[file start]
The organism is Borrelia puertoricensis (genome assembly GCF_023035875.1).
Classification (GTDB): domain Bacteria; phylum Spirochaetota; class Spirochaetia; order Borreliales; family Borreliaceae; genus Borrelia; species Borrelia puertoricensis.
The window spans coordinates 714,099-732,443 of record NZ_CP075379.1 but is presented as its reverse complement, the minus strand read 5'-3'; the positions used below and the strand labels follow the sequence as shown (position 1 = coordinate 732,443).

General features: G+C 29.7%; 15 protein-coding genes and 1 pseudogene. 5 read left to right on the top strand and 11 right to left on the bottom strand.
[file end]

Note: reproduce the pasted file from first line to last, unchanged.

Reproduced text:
The organism is Borrelia puertoricensis (genome assembly GCF_023035875.1).
Classification (GTDB): domain Bacteria; phylum Spirochaetota; class Spirochaetia; order Borreliales; family Borreliaceae; genus Borrelia; species Borrelia puertoricensis.
The window spans coordinates 714,099-732,443 of record NZ_CP075379.1 but is presented as its reverse complement, the minus strand read 5'-3'; the positions used below and the strand labels follow the sequence as shown (position 1 = coordinate 732,443).

General features: G+C 29.7%; 15 protein-coding genes and 1 pseudogene. 5 read left to right on the top strand and 11 right to left on the bottom strand.